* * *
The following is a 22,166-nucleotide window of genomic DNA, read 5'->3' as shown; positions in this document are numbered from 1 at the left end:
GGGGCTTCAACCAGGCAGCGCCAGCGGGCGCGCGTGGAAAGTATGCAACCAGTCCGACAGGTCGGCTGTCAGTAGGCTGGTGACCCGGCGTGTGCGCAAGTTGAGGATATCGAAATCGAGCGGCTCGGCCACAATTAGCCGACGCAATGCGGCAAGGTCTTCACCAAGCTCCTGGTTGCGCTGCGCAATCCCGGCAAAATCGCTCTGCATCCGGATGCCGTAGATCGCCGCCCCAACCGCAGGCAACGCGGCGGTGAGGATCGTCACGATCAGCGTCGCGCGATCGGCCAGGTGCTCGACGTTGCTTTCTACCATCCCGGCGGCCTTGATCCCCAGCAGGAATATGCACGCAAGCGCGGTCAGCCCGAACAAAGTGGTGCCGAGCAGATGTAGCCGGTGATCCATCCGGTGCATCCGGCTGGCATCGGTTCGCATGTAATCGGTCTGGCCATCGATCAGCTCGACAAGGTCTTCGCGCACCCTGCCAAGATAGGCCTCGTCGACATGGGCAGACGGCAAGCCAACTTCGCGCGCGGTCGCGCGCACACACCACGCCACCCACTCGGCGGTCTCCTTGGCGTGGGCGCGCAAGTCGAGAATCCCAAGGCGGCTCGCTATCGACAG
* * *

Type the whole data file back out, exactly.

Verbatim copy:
The following is a 22,166-nucleotide window of genomic DNA, read 5'->3' as shown; positions in this document are numbered from 1 at the left end:
GGGGCTTCAACCAGGCAGCGCCAGCGGGCGCGCGTGGAAAGTATGCAACCAGTCCGACAGGTCGGCTGTCAGTAGGCTGGTGACCCGGCGTGTGCGCAAGTTGAGGATATCGAAATCGAGCGGCTCGGCCACAATTAGCCGACGCAATGCGGCAAGGTCTTCACCAAGCTCCTGGTTGCGCTGCGCAATCCCGGCAAAATCGCTCTGCATCCGGATGCCGTAGATCGCCGCCCCAACCGCAGGCAACGCGGCGGTGAGGATCGTCACGATCAGCGTCGCGCGATCGGCCAGGTGCTCGACGTTGCTTTCTACCATCCCGGCGGCCTTGATCCCCAGCAGGAATATGCACGCAAGCGCGGTCAGCCCGAACAAAGTGGTGCCGAGCAGATGTAGCCGGTGATCCATCCGGTGCATCCGGCTGGCATCGGTTCGCATGTAATCGGTCTGGCCATCGATCAGCTCGACAAGGTCTTCGCGCACCCTGCCAAGATAGGCCTCGTCGACATGGGCAGACGGCAAGCCAACTTCGCGCGCGGTCGCGCGCACACACCACGCCACCCACTCGGCGGTCTCCTTGGCGTGGGCGCGCAAGTCGAGAATCCCAAGGCGGCTCGCTATCGACAG